Black-Owned Businesses on Weather Economic Downturn

Shantella Y. Sherman | 12/29/2008, 11:34 a.m.

At Everlasting Life Grocer on Georgia Avenue in Northwest, it€s business as usual. A steady flow of regular customers, new homeowners and young girls seeking directions to braiding shops further up the block amble in and out €" even as the temperatures drop and winds pick up

Things on the Hilltop don€t exactly look the same: no more Pyramid Bookstore, the incense shop has gone up in smoke, and a dozen or so Mom and Pop shops that littered the corridor have closed or moved locations. Some have succumbed to economic declines, others to mismanagement. But for those remaining in predominantly Black neighborhoods, the news is not all bad.

According to the U.S. Bureau of Labor Statistics, African Americans tend to experience economic uncertainty differently than their White counterparts. In addition to being laid off at higher rates, African Americans remain unemployed for longer periods of time and are less likely to regain the wealth loss during periods of instability.

This year€s recession saw a national unemployment rate for African Americans rise to 11.2 percent, compared to 5.8 percent for Whites and 8.5 percent for Hispanics. But for those businesses that provide staple resources to minority communities, even in harsh economic times, their clientele remains loyal. In fact, for African American-owned businesses, the economic downturn has fostered an increased level of awareness that has actually aided in their growth and stability, rather than their demise.

Yaa-ziel Ben-Israel, of Everlasting Life, said loyal customers rely on the store€s products and services as much as the store relies on them economically.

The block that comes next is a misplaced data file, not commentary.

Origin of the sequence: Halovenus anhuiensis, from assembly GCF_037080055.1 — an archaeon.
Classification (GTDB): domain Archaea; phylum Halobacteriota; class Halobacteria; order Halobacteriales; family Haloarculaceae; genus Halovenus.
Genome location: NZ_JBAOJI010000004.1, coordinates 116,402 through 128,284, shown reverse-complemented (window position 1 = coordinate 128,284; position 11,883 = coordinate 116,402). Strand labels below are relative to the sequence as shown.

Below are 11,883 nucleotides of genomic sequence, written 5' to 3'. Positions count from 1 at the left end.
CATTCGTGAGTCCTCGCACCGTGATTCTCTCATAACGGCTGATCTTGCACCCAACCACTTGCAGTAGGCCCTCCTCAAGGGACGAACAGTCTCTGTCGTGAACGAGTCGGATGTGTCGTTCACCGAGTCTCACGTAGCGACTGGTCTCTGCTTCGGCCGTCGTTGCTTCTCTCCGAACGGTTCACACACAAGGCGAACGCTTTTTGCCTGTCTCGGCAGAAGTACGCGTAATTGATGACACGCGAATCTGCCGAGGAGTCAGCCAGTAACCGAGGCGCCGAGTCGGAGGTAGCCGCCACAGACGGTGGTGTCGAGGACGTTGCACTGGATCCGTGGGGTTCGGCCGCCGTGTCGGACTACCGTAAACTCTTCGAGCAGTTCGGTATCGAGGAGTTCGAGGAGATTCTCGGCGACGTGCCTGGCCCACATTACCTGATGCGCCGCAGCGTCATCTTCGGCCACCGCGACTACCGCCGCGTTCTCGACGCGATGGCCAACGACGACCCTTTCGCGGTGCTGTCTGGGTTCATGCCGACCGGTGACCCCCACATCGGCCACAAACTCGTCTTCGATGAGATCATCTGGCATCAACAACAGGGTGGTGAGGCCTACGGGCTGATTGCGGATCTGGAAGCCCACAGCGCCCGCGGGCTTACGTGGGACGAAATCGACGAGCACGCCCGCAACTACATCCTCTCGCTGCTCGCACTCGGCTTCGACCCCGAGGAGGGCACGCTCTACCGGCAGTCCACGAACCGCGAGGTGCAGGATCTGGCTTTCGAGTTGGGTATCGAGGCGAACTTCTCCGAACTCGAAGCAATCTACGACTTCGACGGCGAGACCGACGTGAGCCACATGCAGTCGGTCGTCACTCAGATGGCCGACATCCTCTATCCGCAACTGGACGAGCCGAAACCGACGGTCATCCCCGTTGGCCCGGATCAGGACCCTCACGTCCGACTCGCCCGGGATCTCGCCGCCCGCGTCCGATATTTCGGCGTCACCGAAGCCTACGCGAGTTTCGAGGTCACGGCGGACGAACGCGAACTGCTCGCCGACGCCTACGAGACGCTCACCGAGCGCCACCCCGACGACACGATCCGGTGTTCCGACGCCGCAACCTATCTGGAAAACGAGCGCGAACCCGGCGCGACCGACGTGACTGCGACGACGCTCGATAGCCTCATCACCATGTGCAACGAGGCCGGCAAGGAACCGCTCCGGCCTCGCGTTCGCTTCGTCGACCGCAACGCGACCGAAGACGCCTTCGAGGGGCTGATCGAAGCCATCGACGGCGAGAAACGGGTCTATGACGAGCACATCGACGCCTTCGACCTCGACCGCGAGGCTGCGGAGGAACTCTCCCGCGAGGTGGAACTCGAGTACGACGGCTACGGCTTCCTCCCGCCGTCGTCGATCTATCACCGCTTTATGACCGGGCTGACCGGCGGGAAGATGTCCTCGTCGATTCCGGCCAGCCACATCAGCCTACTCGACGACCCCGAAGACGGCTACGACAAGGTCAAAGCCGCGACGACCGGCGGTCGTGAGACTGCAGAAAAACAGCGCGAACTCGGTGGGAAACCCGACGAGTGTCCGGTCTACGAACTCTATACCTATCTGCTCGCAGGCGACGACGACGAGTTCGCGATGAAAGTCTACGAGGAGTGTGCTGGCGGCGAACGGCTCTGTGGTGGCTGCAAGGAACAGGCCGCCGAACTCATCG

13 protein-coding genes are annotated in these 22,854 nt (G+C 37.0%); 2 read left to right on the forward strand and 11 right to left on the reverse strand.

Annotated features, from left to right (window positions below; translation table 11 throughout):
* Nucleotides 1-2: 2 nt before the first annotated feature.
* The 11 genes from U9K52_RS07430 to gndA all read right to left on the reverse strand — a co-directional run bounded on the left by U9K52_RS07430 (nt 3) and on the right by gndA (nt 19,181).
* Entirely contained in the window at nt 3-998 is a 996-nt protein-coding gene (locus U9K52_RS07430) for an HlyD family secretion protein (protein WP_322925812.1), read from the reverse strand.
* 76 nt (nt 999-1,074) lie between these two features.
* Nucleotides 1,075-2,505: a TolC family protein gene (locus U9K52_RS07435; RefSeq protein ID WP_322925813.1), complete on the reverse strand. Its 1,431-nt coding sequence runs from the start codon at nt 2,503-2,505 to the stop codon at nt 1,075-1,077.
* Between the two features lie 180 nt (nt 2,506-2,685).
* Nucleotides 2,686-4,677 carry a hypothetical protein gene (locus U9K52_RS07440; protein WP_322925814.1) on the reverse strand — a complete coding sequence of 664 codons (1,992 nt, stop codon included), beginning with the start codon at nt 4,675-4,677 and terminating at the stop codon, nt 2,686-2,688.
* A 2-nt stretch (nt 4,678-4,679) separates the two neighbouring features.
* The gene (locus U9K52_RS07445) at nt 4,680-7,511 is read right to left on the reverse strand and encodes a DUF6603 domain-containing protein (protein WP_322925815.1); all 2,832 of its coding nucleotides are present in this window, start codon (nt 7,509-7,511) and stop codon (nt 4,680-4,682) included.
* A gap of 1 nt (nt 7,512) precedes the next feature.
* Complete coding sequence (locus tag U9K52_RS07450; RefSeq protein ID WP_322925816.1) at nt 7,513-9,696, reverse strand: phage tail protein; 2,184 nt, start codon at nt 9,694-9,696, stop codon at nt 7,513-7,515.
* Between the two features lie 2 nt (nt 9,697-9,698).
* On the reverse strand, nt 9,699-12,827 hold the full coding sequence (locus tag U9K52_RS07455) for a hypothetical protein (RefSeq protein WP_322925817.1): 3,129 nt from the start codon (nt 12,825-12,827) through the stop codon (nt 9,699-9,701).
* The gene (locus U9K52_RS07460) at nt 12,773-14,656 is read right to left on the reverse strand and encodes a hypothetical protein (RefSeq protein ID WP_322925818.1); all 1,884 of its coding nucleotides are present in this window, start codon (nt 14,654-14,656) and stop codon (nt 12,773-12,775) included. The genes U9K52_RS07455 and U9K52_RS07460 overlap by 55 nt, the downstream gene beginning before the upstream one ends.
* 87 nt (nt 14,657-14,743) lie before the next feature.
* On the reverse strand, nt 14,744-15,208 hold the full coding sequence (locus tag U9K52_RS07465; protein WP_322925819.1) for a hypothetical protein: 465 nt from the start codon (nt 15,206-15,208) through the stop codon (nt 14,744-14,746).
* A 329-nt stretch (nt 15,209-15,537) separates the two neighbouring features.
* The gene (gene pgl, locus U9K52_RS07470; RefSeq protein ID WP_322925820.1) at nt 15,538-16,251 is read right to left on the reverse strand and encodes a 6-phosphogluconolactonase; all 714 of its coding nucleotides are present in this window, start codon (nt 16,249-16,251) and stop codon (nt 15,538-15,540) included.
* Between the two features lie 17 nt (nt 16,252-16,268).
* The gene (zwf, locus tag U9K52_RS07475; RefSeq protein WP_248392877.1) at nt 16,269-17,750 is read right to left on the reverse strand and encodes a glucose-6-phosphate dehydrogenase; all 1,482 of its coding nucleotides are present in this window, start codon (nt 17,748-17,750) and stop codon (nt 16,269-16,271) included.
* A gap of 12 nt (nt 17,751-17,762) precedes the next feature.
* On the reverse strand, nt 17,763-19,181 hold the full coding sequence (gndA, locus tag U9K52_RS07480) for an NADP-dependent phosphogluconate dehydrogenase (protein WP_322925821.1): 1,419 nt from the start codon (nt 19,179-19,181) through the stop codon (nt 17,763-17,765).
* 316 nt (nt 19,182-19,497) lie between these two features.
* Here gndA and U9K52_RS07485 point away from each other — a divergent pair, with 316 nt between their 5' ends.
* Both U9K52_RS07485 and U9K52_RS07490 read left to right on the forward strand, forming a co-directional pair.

€We have not been touched by the effects of this recession because as long as we have what people want, then they will find a way of coming to us to get it. Some African Americans come as far away as Baltimore to get specific items that we carry,€ Ben-Israel said.

Even with the changing demographics of the Howard University corridor, which has grown increasingly Caucasian since 2007, Ben-Israel said Everlasting Life has met the challenges by continuing to do as they always have.

€People want to look good and feel good and so they are increasingly turning to traditional and alternative medicines. So long as those people are looking at labels and questioning what is being put into their foods, no matter their race, we will continue to prosper,€ Ben-Israel said.

€Good health does not have a color, and a lot of people realize that the business of healthcare is to give you medicines that cure you of one thing, while giving you something else, that is usually worse.€

The personal time taken with customers is also a staple of Everlasting Life, which offers health education and nutrition classes, along with fresh food.

€All businesses are affected to some extent by the downturn in the economy, but it has not been significant enough to make us have to close,€ said Tensae Berhanu, owner of Sankofa Video, Books & Caf. Sankofa Film, Books & Caf is also located on Georgia Avenue.